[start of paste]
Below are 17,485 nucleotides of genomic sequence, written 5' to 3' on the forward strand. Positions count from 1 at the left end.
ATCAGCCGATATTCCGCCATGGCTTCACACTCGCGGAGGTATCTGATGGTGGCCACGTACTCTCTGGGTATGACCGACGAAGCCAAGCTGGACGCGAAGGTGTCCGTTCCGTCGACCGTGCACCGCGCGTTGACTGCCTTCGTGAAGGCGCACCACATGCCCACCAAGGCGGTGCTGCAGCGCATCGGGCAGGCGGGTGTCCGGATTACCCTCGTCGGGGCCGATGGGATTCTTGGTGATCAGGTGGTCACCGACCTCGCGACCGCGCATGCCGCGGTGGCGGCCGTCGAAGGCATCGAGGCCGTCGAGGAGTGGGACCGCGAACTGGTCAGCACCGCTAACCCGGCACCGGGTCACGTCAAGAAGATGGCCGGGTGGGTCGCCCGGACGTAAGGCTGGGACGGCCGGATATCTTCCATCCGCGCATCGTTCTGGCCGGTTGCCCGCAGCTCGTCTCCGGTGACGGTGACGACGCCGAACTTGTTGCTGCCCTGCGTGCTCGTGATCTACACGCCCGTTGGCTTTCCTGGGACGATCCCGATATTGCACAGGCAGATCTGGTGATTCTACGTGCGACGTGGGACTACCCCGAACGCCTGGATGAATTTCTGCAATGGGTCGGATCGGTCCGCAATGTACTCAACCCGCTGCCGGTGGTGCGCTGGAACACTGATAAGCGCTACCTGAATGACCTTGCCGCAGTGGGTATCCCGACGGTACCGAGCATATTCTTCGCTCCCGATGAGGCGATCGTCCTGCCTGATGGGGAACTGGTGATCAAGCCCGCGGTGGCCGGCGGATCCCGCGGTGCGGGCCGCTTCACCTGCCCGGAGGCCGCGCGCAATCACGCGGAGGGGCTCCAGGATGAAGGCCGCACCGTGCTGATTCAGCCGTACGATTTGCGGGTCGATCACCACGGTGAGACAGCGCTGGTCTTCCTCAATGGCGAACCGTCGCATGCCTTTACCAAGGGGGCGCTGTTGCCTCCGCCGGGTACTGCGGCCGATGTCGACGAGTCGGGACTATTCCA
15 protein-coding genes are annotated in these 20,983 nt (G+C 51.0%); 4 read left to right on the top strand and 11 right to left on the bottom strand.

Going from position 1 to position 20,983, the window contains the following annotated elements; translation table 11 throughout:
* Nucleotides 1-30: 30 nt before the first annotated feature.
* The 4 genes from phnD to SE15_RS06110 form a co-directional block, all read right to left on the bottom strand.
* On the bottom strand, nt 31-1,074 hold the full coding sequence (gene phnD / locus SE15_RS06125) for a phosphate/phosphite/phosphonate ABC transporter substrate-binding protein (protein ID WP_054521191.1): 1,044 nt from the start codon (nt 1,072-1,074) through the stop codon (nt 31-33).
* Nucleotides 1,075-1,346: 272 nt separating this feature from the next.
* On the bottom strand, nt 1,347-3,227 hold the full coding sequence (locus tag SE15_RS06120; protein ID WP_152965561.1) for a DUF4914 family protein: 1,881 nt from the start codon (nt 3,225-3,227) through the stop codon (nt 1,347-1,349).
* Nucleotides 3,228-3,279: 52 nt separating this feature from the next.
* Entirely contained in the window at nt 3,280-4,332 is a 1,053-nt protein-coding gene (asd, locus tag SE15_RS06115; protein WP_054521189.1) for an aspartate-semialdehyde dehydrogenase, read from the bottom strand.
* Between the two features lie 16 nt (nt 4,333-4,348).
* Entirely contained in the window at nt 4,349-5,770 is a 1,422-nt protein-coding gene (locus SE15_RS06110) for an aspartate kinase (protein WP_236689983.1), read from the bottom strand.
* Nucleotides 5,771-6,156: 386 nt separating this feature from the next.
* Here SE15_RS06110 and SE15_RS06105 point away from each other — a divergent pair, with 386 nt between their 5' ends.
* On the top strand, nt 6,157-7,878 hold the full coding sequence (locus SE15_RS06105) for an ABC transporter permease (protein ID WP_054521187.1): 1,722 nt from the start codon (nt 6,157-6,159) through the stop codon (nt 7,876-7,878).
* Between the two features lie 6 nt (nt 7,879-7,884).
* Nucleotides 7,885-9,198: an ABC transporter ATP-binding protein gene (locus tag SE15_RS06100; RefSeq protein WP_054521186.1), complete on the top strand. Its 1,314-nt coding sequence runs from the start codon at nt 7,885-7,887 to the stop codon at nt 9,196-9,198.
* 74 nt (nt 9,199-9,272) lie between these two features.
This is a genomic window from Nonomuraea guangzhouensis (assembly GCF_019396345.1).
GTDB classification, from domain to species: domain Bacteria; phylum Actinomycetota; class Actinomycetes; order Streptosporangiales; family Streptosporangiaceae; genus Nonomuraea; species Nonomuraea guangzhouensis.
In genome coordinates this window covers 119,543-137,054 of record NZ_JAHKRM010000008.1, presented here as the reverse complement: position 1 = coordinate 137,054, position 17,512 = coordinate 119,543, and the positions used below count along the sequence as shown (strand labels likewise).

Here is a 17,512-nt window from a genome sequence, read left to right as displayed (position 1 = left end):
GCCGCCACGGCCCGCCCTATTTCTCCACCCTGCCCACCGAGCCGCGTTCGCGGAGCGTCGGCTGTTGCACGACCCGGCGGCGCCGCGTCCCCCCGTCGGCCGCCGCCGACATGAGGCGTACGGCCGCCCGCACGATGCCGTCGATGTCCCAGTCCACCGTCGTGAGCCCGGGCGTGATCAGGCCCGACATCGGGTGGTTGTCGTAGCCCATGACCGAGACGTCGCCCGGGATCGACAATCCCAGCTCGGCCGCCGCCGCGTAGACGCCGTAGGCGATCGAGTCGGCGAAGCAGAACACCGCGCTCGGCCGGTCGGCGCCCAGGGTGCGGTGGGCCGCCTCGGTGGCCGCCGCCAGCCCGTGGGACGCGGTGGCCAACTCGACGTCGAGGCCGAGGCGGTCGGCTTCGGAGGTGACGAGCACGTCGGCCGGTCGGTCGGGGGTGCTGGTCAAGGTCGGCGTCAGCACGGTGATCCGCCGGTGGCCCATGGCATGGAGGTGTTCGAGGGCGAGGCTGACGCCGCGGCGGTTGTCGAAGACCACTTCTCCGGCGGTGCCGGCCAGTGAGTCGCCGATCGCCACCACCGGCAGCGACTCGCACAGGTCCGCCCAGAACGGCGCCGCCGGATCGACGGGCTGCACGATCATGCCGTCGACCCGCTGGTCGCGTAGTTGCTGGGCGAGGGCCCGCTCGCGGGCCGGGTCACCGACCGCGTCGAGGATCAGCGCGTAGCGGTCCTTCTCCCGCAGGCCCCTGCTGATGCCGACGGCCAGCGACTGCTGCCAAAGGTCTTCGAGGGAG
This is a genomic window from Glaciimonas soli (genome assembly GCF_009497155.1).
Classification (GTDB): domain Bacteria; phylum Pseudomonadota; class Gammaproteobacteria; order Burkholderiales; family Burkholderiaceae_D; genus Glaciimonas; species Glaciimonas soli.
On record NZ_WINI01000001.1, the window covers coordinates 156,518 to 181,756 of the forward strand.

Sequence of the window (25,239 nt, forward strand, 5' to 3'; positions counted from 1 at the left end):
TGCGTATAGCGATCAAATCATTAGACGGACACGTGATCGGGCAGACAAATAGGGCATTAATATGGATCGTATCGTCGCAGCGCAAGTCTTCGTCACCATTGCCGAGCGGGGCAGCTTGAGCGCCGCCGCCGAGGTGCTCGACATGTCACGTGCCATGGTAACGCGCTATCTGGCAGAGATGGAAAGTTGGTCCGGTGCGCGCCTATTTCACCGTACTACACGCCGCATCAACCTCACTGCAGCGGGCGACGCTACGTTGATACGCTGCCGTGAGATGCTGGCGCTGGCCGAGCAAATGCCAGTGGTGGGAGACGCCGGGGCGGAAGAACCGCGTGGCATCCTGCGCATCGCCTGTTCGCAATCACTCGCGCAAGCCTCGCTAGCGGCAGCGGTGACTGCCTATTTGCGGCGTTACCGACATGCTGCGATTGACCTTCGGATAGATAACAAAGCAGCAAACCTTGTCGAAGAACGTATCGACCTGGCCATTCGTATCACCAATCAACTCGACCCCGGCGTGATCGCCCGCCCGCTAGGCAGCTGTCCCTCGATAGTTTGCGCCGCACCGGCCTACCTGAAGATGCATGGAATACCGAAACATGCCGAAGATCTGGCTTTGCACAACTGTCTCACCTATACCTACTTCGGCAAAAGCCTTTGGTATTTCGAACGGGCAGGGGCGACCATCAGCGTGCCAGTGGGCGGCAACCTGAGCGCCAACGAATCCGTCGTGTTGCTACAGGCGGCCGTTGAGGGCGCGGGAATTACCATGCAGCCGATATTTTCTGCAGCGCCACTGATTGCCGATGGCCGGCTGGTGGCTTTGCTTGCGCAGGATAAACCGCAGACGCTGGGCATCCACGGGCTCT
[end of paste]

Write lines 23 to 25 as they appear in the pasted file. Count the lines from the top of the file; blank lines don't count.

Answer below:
Here is a 17,512-nt window from a genome sequence, read left to right as displayed (position 1 = left end):
GCCGCCACGGCCCGCCCTATTTCTCCACCCTGCCCACCGAGCCGCGTTCGCGGAGCGTCGGCTGTTGCACGACCCGGCGGCGCCGCGTCCCCCCGTCGGCCGCCGCCGACATGAGGCGTACGGCCGCCCGCACGATGCCGTCGATGTCCCAGTCCACCGTCGTGAGCCCGGGCGTGATCAGGCCCGACATCGGGTGGTTGTCGTAGCCCATGACCGAGACGTCGCCCGGGATCGACAATCCCAGCTCGGCCGCCGCCGCGTAGACGCCGTAGGCGATCGAGTCGGCGAAGCAGAACACCGCGCTCGGCCGGTCGGCGCCCAGGGTGCGGTGGGCCGCCTCGGTGGCCGCCGCCAGCCCGTGGGACGCGGTGGCCAACTCGACGTCGAGGCCGAGGCGGTCGGCTTCGGAGGTGACGAGCACGTCGGCCGGTCGGTCGGGGGTGCTGGTCAAGGTCGGCGTCAGCACGGTGATCCGCCGGTGGCCCATGGCATGGAGGTGTTCGAGGGCGAGGCTGACGCCGCGGCGGTTGTCGAAGACCACTTCTCCGGCGGTGCCGGCCAGTGAGTCGCCGATCGCCACCACCGGCAGCGACTCGCACAGGTCCGCCCAGAACGGCGCCGCCGGATCGACGGGCTGCACGATCATGCCGTCGACCCGCTGGTCGCGTAGTTGCTGGGCGAGGGCCCGCTCGCGGGCCGGGTCACCGACCGCGTCGAGGATCAGCGCGTAGCGGTCCTTCTCCCGCAGGCCCCTGCTGATGCCGACGGCCAGCGACTGCTGCCAAAGGTCTTCGAGGGAG
This is a genomic window from Glaciimonas soli (genome assembly GCF_009497155.1).